I have yet to see any analysis by a male journalist that shows any real understanding of the burden that Clinton, and all talented professional women, still labor under. It’s the “Ginger Rogers Rule”: Do everything Fred Astaire did, but backwards and in high heels. And yet it’s still never enough. Our toughness will be “caution,” and our political skills will be called “compromise”; we’ll hear that although we’ve “reached the top,” it’s not a “viable” place to be. And God help you if you answer questions about complex issues, because then you’re a “laundry lady, pinning up every fact.”
As a constituent of Senator Clinton’s, I long ago made peace with the fact that I don’t always agree with her, and I now see her as excellent presidential material. Mainly that’s because she shares most of my values and works hard to earn my vote. But it’s also because, as a professional woman, I know exactly what she’s going through.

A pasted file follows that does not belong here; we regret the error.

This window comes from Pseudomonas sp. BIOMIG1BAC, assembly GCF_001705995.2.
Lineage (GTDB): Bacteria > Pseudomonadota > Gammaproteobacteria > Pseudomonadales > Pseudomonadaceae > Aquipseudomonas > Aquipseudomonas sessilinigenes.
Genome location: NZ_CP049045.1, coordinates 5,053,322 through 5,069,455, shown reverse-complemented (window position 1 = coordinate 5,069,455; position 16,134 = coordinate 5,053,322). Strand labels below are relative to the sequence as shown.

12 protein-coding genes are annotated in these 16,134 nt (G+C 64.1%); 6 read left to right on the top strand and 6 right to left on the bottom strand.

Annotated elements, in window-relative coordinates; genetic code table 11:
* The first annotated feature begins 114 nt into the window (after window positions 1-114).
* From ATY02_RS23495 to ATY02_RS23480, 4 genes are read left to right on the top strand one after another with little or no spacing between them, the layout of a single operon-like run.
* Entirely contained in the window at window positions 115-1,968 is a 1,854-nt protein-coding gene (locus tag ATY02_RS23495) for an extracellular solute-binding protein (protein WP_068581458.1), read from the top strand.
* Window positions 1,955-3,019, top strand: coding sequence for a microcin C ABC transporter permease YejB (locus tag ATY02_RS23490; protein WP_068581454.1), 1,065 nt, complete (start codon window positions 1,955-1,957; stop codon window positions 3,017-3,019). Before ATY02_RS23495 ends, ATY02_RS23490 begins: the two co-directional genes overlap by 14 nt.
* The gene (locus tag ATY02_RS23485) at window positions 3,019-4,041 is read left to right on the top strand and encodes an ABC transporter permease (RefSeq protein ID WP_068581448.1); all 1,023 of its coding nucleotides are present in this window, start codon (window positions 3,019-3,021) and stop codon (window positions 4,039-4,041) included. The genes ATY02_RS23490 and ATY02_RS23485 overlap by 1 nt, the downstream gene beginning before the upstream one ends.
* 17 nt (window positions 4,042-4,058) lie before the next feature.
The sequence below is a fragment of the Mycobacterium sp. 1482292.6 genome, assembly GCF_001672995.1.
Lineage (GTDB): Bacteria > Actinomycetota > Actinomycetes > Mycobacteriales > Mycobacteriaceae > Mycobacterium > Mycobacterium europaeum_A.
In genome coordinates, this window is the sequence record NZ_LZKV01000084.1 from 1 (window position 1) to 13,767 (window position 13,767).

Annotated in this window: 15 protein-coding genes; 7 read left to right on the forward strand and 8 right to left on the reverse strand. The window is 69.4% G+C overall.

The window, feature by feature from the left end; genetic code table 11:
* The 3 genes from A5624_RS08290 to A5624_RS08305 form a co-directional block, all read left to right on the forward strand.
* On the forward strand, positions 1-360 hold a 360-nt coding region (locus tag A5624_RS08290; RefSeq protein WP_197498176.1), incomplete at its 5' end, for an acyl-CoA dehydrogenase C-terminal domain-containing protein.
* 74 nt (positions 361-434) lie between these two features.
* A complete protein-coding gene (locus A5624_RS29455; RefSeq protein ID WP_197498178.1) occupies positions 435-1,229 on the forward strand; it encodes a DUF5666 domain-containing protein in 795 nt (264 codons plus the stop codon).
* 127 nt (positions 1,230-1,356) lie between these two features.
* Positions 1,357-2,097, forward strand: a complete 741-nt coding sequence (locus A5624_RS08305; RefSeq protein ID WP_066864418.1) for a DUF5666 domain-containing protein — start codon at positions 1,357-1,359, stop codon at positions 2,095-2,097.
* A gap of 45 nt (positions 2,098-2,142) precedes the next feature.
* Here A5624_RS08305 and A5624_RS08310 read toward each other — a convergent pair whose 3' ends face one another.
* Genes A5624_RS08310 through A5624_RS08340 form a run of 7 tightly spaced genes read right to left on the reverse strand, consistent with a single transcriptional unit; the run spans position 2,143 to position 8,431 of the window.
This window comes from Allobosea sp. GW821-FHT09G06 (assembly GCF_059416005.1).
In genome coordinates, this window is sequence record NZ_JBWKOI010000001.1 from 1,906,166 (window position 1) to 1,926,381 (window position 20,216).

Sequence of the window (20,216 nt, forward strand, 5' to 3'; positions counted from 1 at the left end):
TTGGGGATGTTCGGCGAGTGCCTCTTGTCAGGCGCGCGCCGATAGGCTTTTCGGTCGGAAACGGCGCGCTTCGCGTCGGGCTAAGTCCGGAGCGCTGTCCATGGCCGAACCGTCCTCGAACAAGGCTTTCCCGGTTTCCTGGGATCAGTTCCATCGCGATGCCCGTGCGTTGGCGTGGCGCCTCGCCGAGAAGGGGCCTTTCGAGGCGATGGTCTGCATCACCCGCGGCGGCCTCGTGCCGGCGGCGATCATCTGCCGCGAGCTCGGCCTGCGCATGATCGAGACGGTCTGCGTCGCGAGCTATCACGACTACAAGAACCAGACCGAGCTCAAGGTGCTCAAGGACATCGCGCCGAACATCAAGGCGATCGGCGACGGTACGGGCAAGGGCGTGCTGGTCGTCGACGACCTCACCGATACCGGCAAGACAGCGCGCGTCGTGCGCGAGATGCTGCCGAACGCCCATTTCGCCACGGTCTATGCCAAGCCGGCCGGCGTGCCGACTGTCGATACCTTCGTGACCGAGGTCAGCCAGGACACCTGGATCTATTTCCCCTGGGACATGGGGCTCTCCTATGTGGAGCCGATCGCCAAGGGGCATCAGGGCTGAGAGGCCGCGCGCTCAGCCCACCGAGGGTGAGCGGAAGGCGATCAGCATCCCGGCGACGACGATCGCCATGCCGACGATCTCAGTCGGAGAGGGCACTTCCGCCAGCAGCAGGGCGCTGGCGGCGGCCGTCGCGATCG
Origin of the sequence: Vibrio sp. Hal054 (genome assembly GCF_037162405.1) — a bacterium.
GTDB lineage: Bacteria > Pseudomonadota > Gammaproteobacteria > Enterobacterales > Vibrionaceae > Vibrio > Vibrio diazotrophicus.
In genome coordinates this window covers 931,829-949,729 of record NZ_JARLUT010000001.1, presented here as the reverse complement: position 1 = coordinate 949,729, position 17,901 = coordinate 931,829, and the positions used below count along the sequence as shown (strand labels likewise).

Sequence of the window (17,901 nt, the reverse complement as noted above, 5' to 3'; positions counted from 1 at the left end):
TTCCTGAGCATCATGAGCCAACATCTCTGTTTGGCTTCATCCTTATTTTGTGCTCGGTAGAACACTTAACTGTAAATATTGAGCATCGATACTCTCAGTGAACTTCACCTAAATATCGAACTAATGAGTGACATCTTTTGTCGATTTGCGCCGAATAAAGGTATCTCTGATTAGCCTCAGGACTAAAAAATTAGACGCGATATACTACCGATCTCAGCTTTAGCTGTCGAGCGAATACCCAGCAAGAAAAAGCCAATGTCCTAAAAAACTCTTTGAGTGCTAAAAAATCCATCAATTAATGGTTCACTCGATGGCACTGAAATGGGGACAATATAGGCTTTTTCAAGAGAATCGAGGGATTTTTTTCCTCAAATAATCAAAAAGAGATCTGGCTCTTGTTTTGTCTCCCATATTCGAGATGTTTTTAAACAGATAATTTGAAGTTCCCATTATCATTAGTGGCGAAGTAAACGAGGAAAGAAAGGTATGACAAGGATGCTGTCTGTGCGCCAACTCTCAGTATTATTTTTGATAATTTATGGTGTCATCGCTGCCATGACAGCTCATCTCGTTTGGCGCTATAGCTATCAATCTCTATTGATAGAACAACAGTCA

Hillary Clinton comes across as a cure for some of the worst ills of contemporary Congress: she is modest while her colleagues grandstand; she accepts small gains in minor bills developed through compromise rather than sponsoring high-profile bills headed to certain failure; and perhaps most important, she makes common cause with members across the aisle, preserving a small corner of collegiality and conversation in a body that has become increasingly acrimonious and partisan. I can see how Senator Clinton may be on her way to a position of Senate leadership.